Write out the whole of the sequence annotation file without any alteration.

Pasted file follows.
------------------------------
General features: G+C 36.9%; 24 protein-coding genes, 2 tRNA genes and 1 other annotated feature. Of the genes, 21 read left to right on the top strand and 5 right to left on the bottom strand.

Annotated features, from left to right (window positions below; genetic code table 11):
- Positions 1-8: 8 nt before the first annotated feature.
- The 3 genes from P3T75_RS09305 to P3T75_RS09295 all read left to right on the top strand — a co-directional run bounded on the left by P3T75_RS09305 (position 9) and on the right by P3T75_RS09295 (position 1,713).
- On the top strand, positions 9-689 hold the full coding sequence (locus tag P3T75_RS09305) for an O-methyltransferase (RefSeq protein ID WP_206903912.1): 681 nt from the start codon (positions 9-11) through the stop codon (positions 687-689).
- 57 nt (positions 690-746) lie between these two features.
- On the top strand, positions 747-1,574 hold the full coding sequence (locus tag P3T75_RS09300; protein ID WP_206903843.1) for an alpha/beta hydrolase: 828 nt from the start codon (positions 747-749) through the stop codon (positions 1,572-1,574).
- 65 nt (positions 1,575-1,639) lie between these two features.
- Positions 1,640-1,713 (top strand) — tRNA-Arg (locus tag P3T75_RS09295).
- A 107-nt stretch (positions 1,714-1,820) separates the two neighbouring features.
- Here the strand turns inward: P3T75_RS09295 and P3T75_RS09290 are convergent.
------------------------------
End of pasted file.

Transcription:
General features: G+C 36.9%; 24 protein-coding genes, 2 tRNA genes and 1 other annotated feature. Of the genes, 21 read left to right on the top strand and 5 right to left on the bottom strand.

Annotated features, from left to right (window positions below; genetic code table 11):
- Positions 1-8: 8 nt before the first annotated feature.
- The 3 genes from P3T75_RS09305 to P3T75_RS09295 all read left to right on the top strand — a co-directional run bounded on the left by P3T75_RS09305 (position 9) and on the right by P3T75_RS09295 (position 1,713).
- On the top strand, positions 9-689 hold the full coding sequence (locus tag P3T75_RS09305) for an O-methyltransferase (RefSeq protein ID WP_206903912.1): 681 nt from the start codon (positions 9-11) through the stop codon (positions 687-689).
- 57 nt (positions 690-746) lie between these two features.
- On the top strand, positions 747-1,574 hold the full coding sequence (locus tag P3T75_RS09300; protein ID WP_206903843.1) for an alpha/beta hydrolase: 828 nt from the start codon (positions 747-749) through the stop codon (positions 1,572-1,574).
- 65 nt (positions 1,575-1,639) lie between these two features.
- Positions 1,640-1,713 (top strand) — tRNA-Arg (locus tag P3T75_RS09295).
- A 107-nt stretch (positions 1,714-1,820) separates the two neighbouring features.
- Here the strand turns inward: P3T75_RS09295 and P3T75_RS09290 are convergent.